After complaints, 44/281 intersection gets new safety features
CORSICA — Douglas County residents are encouraged by improvements made at what is known as a dangerous intersection south of Corsica.
Earlier this month, the fourway-stop intersection of U.S. Highway 281 and state Highway 44 received rumble strips and more reflective signs to enhance safety.
Harvey Ymker, a Corsica resident and original advocate for better signage, said in June he has seen many close calls at the intersection when drivers have ignored stop signs. He and his wife have lived near the intersection for 20 years.
“I think it’ll be great. Anything they can do will be better than the way it was,” Ymker said recently in response to getting new signage. “I think with the rumble bars, it’ll make a big difference. Whatever they can do, it can’t hurt. I’m glad to see they’re doing it.”
Ymker and several other area residents signed a petition to get better signage and rumble strips at the intersection.
The age and condition of the signs at the intersection, plus public concern, swayed state officials recently to improve signage and incorporate rumble strips at the site. Three crashes occurred at the intersection in the past eight years — one in 2005, one in 2007, one in 2008 — but they were all weather-related, not due to lack of stopping at the intersection.
“The reason we updated the signing is the signage and condition of the signs supported replacement,” said Scott Jansen, South Dakota Department of Transportation traffic engineer for the Mitchell region. “That with the public concerns expressed, we felt supported in replacing the signs and also the installation of the rumble strips.”
Mitchell Area Department of Transportation workers installed signage Sept. 9 and 10, and a contractor installed rumble strips on Sept. 12, said Tammy Williams, Mitchellarea engineer for SDDOT.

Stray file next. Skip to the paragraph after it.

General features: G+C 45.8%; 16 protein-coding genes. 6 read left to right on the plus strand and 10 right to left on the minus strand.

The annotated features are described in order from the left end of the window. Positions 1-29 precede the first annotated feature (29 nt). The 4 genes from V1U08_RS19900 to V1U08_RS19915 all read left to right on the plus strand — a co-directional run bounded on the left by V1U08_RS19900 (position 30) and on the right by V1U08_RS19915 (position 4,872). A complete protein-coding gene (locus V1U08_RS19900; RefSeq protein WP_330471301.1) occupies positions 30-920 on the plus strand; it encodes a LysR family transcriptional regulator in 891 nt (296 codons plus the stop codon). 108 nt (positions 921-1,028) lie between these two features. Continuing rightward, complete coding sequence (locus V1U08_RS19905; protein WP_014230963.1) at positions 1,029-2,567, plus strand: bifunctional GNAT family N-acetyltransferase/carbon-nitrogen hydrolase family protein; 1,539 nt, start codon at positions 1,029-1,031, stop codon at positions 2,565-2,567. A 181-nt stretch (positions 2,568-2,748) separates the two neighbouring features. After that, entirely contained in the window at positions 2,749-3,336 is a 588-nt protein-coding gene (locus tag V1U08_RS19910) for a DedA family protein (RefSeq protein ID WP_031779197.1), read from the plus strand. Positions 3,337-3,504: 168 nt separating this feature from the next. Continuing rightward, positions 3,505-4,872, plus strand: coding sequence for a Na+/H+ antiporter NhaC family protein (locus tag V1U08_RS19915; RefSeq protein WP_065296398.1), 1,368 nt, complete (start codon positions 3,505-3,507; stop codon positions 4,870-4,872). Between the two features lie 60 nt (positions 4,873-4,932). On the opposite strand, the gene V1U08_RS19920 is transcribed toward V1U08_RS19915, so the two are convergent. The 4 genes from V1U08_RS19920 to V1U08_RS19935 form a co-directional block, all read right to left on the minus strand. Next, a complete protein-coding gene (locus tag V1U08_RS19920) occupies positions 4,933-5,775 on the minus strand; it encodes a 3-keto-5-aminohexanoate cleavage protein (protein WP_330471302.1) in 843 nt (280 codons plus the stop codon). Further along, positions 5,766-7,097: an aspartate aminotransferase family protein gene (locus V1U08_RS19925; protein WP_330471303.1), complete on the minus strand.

The intersection of highways 44 and 281 had 48-inch by 48-inch reflective stop signs. The new signage — stop signs and “stop ahead” signs — are the same size, but have brighter reflective strips on the signs and posts, said Jansen.
“After we reviewed crash data and did engineering studies, we determined to install the new signing,” Jansen said. “Subsequent to that, we had a discussion with the DOT and the department believes rumble strips will provide some benefit at the intersection.”
He said the new reflective stips will show up better in daylight and be brighter at night.
The contractor installed two sets of rumble strips approaching the intersection — one well in advance of the intersection and one set closer.
The DOT installed signs on the state and U.S. highways — 281 is maintained by the state — but the paved road to the south of the intersection is a county road. Jansen said the DOT will contact Douglas County about the signage and rumble strips, but it will be up to them to install the same on the county road.